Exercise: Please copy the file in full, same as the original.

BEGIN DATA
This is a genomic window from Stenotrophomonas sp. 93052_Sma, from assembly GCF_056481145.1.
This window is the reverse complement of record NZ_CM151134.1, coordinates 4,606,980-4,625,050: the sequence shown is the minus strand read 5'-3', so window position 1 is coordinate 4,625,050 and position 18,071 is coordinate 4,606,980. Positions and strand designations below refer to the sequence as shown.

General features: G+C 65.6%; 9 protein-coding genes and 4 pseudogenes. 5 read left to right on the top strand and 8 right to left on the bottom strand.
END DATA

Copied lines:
This is a genomic window from Stenotrophomonas sp. 93052_Sma, from assembly GCF_056481145.1.
This window is the reverse complement of record NZ_CM151134.1, coordinates 4,606,980-4,625,050: the sequence shown is the minus strand read 5'-3', so window position 1 is coordinate 4,625,050 and position 18,071 is coordinate 4,606,980. Positions and strand designations below refer to the sequence as shown.

General features: G+C 65.6%; 9 protein-coding genes and 4 pseudogenes. 5 read left to right on the top strand and 8 right to left on the bottom strand.